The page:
Thursday, April 24, 2008

Earth Day, What we didn't Say

Marc, Mike, and I each took a crack at Earth day a couple of days ago. We talked about the little things we could do on Earth Day and throughout the year to get a little greener and make the world a more livable place.

What we didn't talk about is what the government can do. Frankly, what the government MUST do. I believe in this country. I believe in our ability to rise to challenges. We did it to stop the Nazis, we did it to win the space race, we did it to defeat the Soviet Union. I believe that we can beat Global Warming. I believe we can also rid ourselves of the carbon economy and create a new future for ourselves and the rest of the world. While we try and squeak and squirm out of our way of protocols like the Kyoto treaty, what we should be doing is leading the way.

I often imagine the next president, whoever he or she is delivering an address from the Oval office, similar to that of President Kennedy's moon landing speech. "Before 2020 this nation will end the use of all fossil fuels in automobiles." It would be an easy argument to make, the petroleum economy isn't meant to last. Even if you don't believe in global warming, on the sheer economics of it, don't we want a diversified fuel base? Automobiles that could run on hydrogen or plug in? Don't we want the option? Or would we prefer to be tethered to gasoline forever?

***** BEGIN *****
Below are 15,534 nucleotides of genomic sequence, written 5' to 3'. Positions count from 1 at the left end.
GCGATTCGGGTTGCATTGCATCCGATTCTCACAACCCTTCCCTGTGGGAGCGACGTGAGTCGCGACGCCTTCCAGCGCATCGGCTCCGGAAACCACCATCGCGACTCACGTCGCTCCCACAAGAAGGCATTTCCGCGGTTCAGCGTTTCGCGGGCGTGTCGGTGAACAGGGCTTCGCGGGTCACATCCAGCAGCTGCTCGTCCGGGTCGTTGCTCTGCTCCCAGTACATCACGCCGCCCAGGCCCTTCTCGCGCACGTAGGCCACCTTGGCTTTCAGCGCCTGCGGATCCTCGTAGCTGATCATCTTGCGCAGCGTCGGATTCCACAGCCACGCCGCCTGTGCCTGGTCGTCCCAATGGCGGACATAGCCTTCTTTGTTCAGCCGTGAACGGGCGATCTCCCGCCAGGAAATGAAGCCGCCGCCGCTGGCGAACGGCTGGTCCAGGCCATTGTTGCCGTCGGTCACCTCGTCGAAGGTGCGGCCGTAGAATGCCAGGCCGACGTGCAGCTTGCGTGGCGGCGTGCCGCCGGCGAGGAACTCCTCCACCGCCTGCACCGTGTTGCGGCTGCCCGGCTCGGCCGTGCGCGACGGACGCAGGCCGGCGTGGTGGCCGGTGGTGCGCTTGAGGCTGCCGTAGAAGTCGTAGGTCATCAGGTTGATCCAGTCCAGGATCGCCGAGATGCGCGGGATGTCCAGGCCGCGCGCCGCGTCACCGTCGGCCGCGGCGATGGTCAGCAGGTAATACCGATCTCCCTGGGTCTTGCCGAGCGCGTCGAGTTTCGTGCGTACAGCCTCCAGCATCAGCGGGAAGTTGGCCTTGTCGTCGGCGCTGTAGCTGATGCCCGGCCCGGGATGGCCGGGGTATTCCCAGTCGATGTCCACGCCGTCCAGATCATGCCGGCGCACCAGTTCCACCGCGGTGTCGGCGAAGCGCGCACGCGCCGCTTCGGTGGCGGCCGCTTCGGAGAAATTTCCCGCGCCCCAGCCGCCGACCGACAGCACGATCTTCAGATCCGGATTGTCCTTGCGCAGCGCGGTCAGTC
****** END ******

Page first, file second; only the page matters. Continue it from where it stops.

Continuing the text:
We need a bold agenda, and a deadline. Only then will Americans collectively move on from their fossil fuel burning ways. Then all of the sudden or competitors would see our economy booming as green collar jobs flood our marketplace and Americans begin to run their homes on energy gained from the sun and wind and rivers. As America leaps into the 21st century, our competitors would see us unencumbered by oil prices and decide that their own fate shouldn't rest with OPEC, but within its own borders.

It can be done. It must be done.

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